And when MP Yasmin Quereshi raised the idea, in 2016, of establishing an oversight committee into the use of special forces, Fallon bluntly replied: “No.”

The presumption of secrecy may seem uncontroversial to some – special forces often rely on espionage and secrecy after all. But the current level of oversight puts the UK well behind allies such as the US, France, Denmark, Norway and Australia.

According to the Oxford Research Group’s Remote Warfare Programme, other nations have made moves toward legislative scrutiny over special forces operations. They point to France’s constitutional reforms in 2008 that allowed MPs to review and hold hearings on special forces deployments. France, a comparatively similar political and military power to Britain, has far more transparency around special forces than the UK does.

An appetite for such oversight is, however, growing. Earlier this year, Westminster’s parliamentarians voiced concerns that “Britain’s growing military capabilities and commitments are far outpacing the existing procedures for parliamentary scrutiny.”

The message coming from the MOD strongly suggests that those commitments are only set to expand. A new Future Commando Force of the Royal Marines looks likely to be permanently deployed at various outposts abroad. Personnel will work in “small, versatile teams”, delivering “a more agile and lethal capability”, according to Major General Matt Holmes, Commandant General Royal Marines. 

So the future of the UK’s military seems to be one of smaller, covert forces stationed in outposts around the world, operating without easy scrutiny of either parliament or press. It paints a disconcerting picture.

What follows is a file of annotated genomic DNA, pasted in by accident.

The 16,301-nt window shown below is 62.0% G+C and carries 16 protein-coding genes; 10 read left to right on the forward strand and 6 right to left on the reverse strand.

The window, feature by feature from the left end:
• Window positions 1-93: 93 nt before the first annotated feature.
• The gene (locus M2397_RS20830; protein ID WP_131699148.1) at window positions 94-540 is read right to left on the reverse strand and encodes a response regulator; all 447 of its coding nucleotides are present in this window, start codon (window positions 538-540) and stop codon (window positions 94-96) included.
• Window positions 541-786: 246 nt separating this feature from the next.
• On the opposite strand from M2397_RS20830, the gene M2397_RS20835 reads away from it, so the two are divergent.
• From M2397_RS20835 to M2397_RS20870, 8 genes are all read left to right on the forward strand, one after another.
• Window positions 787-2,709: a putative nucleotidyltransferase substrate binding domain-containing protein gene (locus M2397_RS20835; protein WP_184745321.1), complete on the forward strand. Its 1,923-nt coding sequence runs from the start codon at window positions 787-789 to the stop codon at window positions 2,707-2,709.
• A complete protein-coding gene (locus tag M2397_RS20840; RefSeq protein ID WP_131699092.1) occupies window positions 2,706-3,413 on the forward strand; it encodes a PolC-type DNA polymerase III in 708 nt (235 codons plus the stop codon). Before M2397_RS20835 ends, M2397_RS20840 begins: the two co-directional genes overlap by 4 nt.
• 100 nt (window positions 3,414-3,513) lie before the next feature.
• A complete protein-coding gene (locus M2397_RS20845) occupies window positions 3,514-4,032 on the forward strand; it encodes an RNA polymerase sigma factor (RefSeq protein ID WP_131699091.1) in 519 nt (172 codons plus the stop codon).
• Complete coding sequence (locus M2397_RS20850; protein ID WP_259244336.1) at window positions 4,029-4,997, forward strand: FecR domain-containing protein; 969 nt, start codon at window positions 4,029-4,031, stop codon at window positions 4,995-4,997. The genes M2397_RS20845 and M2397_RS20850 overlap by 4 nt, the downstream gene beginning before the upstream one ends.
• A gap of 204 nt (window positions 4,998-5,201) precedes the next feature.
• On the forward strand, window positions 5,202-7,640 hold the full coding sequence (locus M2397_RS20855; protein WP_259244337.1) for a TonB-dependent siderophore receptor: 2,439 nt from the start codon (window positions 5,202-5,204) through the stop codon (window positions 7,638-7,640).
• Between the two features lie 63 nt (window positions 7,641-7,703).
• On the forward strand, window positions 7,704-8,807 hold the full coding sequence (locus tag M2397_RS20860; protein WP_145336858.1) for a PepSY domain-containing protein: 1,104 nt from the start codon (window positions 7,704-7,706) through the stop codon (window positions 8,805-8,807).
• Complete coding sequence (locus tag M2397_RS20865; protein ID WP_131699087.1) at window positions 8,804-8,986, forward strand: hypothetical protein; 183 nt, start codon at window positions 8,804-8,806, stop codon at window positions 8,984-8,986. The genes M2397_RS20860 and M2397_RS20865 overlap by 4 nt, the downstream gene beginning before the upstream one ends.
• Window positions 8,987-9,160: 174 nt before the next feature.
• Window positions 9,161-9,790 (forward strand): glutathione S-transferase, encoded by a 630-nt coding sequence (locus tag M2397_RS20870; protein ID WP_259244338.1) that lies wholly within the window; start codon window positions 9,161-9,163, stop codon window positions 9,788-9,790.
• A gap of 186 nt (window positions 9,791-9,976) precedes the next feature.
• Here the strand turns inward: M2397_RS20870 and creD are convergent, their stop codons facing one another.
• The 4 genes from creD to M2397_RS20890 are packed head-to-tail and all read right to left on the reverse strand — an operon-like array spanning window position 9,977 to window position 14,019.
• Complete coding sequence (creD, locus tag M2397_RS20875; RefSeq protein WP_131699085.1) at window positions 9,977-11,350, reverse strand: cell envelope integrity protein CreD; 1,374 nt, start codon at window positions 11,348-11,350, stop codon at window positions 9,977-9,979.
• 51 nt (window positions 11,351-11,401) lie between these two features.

Global Britain for hire?

Many of these outposts may lie in South-East Asia, according to the Chief of the General Staff, General Sir Mark Carleton-Smith. 

“We think there is a market for a more persistent presence from the British Army [in the Far East],” he said earlier this week. 

It chimes with General Carter’s speech, who mentioned extending Britain’s military reach to all corners of the map. But why Britain needs to be so active thousands of miles away from our shores has yet to be interrogated fully. 

Carleton-Smith’s use of the word ‘market’ is of interest. With MOD budgets slashed over the past few years, a likely recession looming, a pandemic raging and a hard-Brexit possible, it’s unclear how Britain plans to afford such expansion.

What we do know is that Britain has frequently used its military to develop relationships with other Asian nations in recent years. 

The middle-Eastern country of Qatar, for instance, is to be Britain’s partner in the first Joint Squadron in the RAF since the Battle of Britain in the Second World War. In a symbolic show of friendship, UK and Qatar Typhoon jets are to be based in Qatar for the 2022 World Cup.

Such red-carpet treatment might, some say, be the reward for the Qatari government’s £5.1billion aircraft order from BAE Systems. 

It does appear, then, that economic dividends are in danger of outweighing humanitarian concerns when it comes to Qatar – an authoritarian state, where major human rights abuses centre around media freedom, migrant workers’ rights and the treatment of detainees, who reportedly are subject to beatings and cruel treatment.